Bemis, Michael F., Library and Information Science: A Guide to Key Literature and Sources. Chicago: ALA, 2014. ISBN: 978-0-8389-1185-3.
From the author's introduction:
"I wrote this book for a simple reason: I needed a current annotated bibliography of library science but couldn't find one. My goals were twofold: to collect as much of the available information sources regarding various aspects of the profession as reasonably possible and to then organize them in a logical fashion" (xi).
The book is organized by chapters; it has 39 topics from administration and management to writing and publishing. Some of the topics have more sources than others, but most of the chapters provide a basic core list to give you a sense of what you have to read, or at least be aware of, on a given topic. If you need to read more deeply on a topic, some of the selections should help with that.
An issue I found comes in the listing of information technology materials. For books in this area, a common issue surfaces: information tech books tend to get dated pretty quickly. Some items in that chapter are already out-of-date. If you still mention MySpace as something part of "all the rage," you are woefully behind at this point.
I did take a closer look at Chapter 15: Information Literacy and Bibliographic Instruction, which represents my main specialty. It did have items I expected to see. A new librarian wanting to go into this area will find enough to get started.
As a research starter on a topic in librarianship, I'd say this will be useful for many, especially beginners and librarian in the field who may not have extensive access to LIS sources. For me, I'd keep it on my shelf to check on things now and then as part of keeping up or for my areas of interest. This is one I am suggesting for librarians to at least look over.
I really liked this one, in spite of some small issues, some I am giving it 4 out of 5 stars.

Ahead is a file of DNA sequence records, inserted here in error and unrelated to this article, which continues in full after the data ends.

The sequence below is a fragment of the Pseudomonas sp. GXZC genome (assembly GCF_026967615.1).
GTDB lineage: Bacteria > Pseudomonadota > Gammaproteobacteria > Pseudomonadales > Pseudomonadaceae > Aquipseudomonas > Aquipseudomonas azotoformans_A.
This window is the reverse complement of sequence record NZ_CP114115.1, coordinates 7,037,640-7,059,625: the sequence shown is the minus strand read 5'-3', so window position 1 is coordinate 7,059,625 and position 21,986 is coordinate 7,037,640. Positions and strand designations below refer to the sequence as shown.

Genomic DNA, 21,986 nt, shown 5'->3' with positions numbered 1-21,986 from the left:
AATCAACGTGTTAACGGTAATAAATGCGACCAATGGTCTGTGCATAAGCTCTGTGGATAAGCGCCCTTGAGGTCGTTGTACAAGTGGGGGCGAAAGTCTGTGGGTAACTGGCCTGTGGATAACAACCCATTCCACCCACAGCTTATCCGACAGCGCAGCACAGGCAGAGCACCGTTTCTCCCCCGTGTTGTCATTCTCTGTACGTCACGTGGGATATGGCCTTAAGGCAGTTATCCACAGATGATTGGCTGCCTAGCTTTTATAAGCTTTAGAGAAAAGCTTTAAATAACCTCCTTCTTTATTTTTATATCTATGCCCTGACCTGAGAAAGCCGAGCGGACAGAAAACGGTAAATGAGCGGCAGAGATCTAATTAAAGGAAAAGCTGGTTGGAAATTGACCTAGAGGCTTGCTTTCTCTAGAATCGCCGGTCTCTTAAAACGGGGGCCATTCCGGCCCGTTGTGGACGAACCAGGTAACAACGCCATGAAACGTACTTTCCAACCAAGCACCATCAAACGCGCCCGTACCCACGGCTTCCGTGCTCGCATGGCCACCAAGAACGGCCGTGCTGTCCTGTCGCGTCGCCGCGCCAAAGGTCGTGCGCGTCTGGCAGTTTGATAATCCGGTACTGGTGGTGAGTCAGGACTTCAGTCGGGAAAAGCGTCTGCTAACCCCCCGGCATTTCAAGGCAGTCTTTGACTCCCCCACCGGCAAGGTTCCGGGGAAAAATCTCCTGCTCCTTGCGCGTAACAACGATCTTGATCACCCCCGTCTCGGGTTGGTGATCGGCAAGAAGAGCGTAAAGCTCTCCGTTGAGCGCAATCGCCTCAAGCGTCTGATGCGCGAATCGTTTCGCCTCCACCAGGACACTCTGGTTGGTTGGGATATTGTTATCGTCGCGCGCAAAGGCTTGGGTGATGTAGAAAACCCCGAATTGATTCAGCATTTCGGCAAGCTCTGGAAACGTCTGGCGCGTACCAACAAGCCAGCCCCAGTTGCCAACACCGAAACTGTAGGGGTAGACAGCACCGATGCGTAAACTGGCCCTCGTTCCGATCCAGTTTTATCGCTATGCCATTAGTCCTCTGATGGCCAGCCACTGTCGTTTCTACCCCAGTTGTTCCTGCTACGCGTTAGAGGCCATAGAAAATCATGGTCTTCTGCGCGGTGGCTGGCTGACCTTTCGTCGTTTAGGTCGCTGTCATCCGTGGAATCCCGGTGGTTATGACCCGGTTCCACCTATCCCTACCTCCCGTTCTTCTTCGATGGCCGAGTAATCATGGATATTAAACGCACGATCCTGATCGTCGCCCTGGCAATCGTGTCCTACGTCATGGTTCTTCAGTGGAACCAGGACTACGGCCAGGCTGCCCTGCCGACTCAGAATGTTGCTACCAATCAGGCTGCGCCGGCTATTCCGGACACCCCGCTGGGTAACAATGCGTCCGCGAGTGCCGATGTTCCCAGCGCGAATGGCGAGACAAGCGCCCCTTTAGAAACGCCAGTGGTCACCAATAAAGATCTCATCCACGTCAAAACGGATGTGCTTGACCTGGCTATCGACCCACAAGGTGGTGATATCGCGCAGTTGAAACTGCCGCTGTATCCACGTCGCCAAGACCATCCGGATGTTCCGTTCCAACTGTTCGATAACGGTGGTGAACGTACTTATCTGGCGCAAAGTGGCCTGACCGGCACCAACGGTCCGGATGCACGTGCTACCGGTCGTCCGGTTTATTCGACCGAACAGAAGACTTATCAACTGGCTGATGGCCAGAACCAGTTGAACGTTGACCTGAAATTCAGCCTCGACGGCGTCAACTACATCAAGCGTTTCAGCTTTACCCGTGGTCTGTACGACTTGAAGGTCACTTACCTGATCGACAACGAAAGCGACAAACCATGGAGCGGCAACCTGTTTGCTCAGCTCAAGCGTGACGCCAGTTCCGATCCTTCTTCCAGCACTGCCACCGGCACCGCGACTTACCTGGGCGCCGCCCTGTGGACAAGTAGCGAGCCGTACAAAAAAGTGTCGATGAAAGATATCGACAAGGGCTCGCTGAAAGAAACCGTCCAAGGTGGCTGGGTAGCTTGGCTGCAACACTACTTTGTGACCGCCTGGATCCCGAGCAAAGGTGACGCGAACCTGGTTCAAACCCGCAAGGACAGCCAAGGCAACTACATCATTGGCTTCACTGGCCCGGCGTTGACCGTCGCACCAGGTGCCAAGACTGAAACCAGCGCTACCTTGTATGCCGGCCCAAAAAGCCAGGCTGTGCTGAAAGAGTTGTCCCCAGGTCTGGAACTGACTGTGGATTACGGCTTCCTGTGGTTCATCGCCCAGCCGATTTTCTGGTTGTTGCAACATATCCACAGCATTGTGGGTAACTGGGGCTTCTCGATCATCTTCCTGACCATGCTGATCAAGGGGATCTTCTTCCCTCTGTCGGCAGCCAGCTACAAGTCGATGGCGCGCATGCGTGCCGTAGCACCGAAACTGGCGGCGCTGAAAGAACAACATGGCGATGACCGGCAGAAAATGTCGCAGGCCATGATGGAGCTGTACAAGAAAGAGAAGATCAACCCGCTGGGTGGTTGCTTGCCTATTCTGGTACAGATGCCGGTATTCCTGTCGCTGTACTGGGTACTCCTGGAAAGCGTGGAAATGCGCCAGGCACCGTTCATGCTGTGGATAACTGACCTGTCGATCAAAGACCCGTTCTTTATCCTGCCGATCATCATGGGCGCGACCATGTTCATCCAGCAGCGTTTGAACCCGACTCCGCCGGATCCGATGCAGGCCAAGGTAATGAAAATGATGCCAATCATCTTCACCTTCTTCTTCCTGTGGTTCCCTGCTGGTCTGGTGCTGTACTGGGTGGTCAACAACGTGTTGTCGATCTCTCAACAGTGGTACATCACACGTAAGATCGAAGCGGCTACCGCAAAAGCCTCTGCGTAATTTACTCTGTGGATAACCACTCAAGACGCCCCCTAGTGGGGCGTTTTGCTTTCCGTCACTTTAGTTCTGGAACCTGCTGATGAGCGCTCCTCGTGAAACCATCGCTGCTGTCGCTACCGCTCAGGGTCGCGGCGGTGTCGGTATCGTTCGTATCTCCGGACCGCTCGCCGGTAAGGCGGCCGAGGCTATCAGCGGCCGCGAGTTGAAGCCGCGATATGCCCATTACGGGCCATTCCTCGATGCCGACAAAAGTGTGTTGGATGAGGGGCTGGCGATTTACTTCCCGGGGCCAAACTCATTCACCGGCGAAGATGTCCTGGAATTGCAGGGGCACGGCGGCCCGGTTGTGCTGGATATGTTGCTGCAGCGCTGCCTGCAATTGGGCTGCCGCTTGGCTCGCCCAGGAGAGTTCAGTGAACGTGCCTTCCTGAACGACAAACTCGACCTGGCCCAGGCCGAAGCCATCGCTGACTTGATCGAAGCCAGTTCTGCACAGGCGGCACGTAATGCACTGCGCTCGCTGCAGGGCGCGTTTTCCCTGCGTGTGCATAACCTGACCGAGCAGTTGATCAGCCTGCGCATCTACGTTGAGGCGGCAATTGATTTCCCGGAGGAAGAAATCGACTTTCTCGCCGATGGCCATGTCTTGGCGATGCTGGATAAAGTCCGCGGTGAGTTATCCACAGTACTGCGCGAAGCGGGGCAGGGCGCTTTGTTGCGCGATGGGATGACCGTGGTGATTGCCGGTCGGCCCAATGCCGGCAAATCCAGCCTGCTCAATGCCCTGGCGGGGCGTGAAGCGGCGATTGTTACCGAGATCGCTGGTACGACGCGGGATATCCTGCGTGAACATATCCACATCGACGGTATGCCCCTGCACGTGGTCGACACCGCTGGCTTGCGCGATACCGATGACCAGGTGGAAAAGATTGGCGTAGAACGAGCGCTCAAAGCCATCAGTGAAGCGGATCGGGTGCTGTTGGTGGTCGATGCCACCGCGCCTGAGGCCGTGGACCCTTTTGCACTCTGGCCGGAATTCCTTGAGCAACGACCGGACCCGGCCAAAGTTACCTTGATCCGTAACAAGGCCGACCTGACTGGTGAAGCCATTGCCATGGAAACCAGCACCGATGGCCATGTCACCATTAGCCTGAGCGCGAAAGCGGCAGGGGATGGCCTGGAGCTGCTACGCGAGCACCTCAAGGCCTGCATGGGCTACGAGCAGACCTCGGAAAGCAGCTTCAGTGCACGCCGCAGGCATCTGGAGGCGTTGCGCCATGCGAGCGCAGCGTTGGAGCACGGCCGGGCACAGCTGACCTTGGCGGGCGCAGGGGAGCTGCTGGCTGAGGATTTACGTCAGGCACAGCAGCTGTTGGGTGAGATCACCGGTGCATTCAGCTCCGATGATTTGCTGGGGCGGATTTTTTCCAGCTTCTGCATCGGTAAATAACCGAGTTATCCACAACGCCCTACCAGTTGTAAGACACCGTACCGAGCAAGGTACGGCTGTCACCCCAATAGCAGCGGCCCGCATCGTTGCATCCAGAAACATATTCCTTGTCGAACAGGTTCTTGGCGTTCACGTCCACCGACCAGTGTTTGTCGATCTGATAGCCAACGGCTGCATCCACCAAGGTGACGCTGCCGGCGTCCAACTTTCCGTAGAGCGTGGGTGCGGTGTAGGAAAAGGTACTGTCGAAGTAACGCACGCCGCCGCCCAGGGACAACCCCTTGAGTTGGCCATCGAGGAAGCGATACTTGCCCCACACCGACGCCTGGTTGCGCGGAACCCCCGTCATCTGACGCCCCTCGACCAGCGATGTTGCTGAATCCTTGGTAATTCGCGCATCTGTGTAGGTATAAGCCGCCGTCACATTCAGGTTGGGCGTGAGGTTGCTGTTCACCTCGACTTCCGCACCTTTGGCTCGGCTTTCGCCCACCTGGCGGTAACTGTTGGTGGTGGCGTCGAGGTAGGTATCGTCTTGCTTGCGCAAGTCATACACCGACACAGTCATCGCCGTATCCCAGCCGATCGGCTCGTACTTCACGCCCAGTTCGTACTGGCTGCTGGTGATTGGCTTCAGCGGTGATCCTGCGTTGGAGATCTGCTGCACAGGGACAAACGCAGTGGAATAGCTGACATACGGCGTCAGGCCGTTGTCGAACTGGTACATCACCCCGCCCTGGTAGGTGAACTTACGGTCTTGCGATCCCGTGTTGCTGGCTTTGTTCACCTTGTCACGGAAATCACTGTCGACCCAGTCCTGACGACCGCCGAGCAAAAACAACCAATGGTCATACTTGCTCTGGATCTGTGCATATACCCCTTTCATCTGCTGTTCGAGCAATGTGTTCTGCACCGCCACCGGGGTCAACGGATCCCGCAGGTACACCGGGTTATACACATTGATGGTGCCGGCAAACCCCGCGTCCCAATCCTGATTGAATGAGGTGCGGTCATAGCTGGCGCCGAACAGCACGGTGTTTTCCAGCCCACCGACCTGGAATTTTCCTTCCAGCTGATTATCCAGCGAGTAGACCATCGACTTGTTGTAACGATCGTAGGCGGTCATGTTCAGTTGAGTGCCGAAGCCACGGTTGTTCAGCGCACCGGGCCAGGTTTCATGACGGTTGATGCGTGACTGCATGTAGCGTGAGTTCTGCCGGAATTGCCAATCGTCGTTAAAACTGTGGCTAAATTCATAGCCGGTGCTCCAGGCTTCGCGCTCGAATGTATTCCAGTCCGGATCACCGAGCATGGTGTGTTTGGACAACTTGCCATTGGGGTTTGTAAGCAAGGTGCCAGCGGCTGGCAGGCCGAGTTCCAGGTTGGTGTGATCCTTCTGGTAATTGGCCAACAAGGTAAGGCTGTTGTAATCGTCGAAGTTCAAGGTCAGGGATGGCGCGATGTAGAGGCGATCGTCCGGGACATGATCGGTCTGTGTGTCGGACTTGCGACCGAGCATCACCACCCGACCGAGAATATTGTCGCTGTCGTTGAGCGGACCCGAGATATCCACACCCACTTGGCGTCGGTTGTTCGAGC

I did jot down some titles from the book's listings for later reading (the number included is the entry number in the book. Links, as usual unless otherwise noted, go to WorldCat.):
- 544: Solomon, Laura: Doing Social Media So It Matters: A Librarian's Guide. ISBN: 978-0-83891-067-2.
- 793: Battles, Matthew, Library: An Unquiet History. ISBN: 978-0-39332-564-5. (I have had this on my TBR for a while now. I can't pass up a book-related history book).
- 804: McCabe, Ronald B., Civic Librarianship: Renewing the Social Mission of the Public Library. ISBN: 978-0-81083-905-2. (Just because I am an academic librarian does not mean that I do not read about my brethren in the public library).
- 805: Murray, Stuart A.P., The Library: An Illustrated History. ISBN: 978-1-60239-706-4. (My library has it, so I may get to it a bit sooner.)
- 855: Alman, Susan Webreck, Crash Course in Marketing for Libraries. ISBN: 978-1-59158-430-8.
- 856: Barber, Peggy, and Linda Wallace, Building a Buzz: Libraries and Word-of-mouth Marketing. ISBN: 978-0-83891-011-5.
- 1018: Greenblatt, Ellen, ed., Serving LGBTIQ Library and Archives Users: Essays on Outreach, Service, Collections, and Access. ISBN: 978-0-78644-894-4.
- 1020: Alire, Camila, and Jacqueline Ayala, Serving Latino Communities: a How-to-do-it Manual for Librarians. ISBN: 978-1-55570-606-7.
- 1164: Eckstrand, Tatyana, comp., The Librarian's Book of Quotes. ISBN: 978-0-83890-988-1 (added because I tend to like books of quotes).
- 1170: Alpert, Abby, and Barry Trott, Read On. . . Graphic Novels: Reading Lists for Every Taste. ISBN: 978-1-59158-825-2. (actually, I am fairly knowledgeable on this, but I always check out what is out there).
- 1364: Forte, Eric., et.al., Fundamentals of Government Information: Mining, Finding, Evaluating, and Using Government Resources. ISBN: 978-1-55570-737-8. (I took GovDocs coursework in library school, and I do keep up on this area when I can, so adding this in to get a refresher. I do admit that if I had not pursued library instruction and information literacy, I would have loved to be a GovDocs librarian. To me, GovDocs are a great very underutilized research source for students and the public).